I love it when Canada figures in a speculative fiction story. And rather than situate this post- apocalyptic tale in a city, Waubgeshig Rice places his protagonists in a Anishnaabe reservation in northern Ontario. None of the aboriginal characters has special powers, or hidden abilities. Everyone is ordinary, and is faced with an extraordinary, steadily worsening situation. How the people of the reservation cope with the fallout of some unnamed disaster elsewhere is fascinating. The loss of thei I love it when Canada figures in a speculative fiction story. And rather than situate this post- apocalyptic tale in a city, Waubgeshig Rice places his protagonists in a Anishnaabe reservation in northern Ontario. None of the aboriginal characters has special powers, or hidden abilities. Everyone is ordinary, and is faced with an extraordinary, steadily worsening situation. How the people of the reservation cope with the fallout of some unnamed disaster elsewhere is fascinating. The loss of their electricity, phones and various other amenities is not the overwhelming disaster for the people of the reservation that it would be for a typical city dweller. The people in this story, particularly the elders, remember the time when the Canadian government forcibly moved them from their former lands to their current location. This traumatic event, along with many other incidents created by the inimical interactions for hundreds of years with western culture, resulting in forcible displacement, successive broken treaties, the 'reeducation' and physical and sexual abuse of their young in residential schools, and the addictions, abuse and suicides arising for generations afterwards, has the people of the reservation managing the transition away from some of their 21st century comforts somewhat more calmly than I've typically encountered in post-apocalyptic fiction. That's not to say that there isn't hardship and hopelessness amongst the reservation population. Rice gives us the emotional toll upon people from the crisis, and how they cope with the introduction of outsiders in this quiet story. (view spoiler)[The chief outsider and his increasingly dangerous and disruptive behaviour to the reservation is reminiscent of the indigenous windigo, which is a unexpected and welcome change from the usual. (hide spoiler)] I really liked this simple, well-told story of people in a terrible situation.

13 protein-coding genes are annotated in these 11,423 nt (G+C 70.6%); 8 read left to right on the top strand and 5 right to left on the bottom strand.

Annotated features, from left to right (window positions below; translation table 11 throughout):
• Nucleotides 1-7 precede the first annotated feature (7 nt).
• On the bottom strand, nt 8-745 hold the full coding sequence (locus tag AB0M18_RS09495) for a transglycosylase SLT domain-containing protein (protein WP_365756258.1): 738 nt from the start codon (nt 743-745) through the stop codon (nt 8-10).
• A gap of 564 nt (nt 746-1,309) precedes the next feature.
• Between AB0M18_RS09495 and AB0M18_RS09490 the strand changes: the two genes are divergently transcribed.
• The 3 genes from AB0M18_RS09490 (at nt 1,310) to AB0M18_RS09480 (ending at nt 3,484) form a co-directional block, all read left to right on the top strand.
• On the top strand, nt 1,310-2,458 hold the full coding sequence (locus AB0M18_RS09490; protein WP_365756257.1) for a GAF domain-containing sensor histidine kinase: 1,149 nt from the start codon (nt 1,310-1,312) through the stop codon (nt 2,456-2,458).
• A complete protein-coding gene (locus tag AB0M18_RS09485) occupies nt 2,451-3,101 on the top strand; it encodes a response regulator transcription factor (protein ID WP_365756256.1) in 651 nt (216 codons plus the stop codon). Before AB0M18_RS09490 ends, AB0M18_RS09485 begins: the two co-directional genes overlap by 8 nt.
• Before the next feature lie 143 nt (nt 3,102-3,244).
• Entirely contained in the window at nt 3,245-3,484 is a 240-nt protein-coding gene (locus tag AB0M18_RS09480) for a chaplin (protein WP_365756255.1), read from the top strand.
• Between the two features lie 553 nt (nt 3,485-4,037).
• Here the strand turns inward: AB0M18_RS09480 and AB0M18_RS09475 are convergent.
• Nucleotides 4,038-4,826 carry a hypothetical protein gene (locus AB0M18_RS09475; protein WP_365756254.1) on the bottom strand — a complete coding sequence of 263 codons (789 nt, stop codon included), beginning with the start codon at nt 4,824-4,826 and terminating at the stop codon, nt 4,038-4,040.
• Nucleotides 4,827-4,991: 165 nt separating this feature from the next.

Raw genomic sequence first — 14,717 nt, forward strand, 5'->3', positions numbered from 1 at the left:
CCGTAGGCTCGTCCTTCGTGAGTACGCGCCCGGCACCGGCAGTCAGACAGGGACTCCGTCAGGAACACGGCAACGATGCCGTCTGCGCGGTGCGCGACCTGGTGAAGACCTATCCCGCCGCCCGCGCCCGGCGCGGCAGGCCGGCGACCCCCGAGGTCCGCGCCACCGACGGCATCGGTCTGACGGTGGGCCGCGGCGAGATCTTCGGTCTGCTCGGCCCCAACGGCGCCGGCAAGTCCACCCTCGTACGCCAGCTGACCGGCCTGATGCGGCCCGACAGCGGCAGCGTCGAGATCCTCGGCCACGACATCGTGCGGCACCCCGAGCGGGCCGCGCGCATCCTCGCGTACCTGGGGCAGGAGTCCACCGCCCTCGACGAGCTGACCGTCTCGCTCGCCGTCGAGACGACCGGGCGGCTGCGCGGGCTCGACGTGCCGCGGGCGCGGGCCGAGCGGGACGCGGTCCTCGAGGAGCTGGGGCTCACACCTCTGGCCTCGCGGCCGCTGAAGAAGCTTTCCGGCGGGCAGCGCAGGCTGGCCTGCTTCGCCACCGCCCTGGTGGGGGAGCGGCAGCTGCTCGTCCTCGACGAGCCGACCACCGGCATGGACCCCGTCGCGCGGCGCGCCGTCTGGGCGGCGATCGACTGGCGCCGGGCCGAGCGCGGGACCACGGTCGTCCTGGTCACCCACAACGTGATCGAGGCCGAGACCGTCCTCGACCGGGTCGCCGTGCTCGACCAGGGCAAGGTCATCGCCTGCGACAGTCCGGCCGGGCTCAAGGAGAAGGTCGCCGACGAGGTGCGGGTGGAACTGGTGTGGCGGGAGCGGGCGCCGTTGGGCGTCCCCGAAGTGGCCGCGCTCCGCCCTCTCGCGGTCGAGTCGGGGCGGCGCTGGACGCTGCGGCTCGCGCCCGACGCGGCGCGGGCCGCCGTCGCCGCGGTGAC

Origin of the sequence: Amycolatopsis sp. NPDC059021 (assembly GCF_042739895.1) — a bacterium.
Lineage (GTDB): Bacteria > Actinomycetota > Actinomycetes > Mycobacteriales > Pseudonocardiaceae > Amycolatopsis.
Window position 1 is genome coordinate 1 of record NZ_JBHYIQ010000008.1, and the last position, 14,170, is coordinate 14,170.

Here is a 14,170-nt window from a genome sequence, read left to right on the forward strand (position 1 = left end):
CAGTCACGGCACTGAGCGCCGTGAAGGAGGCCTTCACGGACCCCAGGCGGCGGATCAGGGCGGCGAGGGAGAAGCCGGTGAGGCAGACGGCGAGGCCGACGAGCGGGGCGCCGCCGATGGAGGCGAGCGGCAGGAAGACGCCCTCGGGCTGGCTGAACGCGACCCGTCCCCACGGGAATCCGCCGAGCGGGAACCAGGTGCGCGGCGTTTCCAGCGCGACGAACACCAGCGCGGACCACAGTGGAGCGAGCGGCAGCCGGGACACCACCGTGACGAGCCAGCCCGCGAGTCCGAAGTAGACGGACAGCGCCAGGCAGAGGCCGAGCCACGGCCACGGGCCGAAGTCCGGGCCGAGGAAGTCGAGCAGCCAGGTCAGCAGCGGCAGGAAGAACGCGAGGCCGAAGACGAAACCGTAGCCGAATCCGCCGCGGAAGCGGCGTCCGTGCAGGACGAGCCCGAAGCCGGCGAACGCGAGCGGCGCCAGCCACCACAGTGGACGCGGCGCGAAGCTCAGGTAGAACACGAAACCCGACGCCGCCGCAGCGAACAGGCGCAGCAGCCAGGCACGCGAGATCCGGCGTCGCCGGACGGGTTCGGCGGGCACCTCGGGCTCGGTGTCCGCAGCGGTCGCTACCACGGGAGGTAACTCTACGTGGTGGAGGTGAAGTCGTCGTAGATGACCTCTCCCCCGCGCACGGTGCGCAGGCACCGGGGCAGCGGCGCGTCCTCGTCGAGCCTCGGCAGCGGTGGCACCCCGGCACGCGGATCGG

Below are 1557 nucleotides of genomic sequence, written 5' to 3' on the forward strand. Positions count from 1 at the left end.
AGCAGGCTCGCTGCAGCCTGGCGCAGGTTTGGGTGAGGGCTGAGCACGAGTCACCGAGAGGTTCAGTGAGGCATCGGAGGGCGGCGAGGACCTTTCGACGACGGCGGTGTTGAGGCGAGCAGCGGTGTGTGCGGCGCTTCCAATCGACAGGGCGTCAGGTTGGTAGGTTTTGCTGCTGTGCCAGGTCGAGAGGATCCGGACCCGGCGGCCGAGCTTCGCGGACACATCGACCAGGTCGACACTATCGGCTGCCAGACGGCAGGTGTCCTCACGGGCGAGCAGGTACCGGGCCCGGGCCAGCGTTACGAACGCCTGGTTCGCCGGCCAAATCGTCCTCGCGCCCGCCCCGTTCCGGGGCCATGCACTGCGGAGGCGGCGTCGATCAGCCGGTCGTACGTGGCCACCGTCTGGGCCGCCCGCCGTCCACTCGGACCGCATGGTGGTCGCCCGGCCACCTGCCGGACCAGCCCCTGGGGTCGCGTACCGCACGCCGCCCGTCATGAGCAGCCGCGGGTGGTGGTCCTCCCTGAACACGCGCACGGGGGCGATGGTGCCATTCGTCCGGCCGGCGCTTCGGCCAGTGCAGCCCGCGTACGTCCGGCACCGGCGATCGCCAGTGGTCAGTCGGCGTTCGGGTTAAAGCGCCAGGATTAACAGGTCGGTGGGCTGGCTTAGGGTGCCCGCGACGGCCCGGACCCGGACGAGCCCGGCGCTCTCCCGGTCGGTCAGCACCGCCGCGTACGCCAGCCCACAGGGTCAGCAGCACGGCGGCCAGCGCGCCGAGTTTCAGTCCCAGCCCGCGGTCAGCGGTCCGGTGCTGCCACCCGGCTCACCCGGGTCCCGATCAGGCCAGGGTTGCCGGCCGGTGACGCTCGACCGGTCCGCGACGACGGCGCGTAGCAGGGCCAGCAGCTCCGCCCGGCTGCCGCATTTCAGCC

17. 5 out of 5